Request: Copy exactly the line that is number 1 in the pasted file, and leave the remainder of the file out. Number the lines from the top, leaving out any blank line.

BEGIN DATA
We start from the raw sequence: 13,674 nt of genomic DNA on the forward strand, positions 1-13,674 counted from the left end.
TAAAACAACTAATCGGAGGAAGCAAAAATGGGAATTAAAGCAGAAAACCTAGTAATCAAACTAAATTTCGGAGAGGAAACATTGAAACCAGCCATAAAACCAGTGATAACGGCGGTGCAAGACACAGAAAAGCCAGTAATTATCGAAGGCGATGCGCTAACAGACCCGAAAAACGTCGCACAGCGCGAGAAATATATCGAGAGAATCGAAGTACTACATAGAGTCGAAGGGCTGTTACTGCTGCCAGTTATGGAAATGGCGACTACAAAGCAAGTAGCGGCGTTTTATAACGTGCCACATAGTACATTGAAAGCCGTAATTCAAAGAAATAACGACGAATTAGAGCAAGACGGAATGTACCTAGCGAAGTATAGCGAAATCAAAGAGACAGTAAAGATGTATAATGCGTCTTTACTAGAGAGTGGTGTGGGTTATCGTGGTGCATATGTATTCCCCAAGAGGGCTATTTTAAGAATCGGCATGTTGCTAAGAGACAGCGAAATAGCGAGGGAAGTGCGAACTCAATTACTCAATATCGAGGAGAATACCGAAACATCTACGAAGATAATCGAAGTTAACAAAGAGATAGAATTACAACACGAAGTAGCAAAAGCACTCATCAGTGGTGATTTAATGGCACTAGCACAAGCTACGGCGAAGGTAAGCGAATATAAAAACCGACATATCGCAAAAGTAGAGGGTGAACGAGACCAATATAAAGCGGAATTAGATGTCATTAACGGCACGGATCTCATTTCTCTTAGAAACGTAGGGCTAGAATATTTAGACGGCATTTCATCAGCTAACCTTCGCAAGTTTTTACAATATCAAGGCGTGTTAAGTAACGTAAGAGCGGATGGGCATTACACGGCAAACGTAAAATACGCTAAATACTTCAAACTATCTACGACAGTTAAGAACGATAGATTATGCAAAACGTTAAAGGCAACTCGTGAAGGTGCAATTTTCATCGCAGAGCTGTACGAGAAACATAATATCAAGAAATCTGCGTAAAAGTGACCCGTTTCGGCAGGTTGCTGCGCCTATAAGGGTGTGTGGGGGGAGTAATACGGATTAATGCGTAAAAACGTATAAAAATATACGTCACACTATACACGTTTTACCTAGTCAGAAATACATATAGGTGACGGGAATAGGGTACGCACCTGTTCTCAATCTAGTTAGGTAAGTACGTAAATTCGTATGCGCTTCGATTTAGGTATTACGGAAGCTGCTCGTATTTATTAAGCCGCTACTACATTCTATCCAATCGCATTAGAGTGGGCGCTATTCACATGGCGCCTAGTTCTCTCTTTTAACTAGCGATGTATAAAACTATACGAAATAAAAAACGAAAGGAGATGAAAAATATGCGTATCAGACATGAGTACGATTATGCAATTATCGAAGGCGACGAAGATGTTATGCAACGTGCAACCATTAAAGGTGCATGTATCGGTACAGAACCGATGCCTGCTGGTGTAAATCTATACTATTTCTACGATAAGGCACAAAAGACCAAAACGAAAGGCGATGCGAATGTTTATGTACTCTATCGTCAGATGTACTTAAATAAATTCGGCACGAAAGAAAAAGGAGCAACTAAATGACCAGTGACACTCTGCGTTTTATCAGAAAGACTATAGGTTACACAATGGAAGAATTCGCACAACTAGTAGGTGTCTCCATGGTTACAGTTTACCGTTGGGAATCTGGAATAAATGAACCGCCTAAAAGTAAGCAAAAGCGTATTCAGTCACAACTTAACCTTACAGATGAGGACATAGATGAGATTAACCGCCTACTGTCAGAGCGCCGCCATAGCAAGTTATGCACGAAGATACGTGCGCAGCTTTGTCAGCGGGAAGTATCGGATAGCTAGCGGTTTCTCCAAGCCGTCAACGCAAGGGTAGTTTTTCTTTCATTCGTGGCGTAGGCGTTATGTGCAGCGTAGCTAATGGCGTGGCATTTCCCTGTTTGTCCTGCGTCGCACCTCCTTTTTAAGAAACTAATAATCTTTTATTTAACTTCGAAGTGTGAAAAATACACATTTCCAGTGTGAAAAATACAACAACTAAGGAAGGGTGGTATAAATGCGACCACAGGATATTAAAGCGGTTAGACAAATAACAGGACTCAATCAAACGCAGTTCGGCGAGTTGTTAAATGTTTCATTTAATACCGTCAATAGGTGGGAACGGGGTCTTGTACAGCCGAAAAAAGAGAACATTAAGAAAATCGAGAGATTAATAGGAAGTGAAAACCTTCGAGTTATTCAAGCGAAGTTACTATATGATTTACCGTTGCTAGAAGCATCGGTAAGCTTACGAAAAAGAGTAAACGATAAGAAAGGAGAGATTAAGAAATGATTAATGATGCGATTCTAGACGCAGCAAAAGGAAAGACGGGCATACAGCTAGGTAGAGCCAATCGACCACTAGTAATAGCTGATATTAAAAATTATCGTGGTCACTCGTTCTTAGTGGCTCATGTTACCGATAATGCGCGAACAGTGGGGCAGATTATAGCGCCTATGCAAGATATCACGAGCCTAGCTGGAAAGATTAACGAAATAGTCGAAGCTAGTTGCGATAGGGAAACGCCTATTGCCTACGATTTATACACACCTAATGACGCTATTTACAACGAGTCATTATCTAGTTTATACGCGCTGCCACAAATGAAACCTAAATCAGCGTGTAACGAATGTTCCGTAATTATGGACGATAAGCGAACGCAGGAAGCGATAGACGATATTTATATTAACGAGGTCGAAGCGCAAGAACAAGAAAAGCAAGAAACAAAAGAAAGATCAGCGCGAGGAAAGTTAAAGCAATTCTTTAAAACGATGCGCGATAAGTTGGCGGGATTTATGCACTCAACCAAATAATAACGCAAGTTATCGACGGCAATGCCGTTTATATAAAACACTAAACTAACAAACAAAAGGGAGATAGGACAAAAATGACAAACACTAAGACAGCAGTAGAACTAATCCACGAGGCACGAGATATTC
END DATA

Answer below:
We start from the raw sequence: 13,674 nt of genomic DNA on the forward strand, positions 1-13,674 counted from the left end.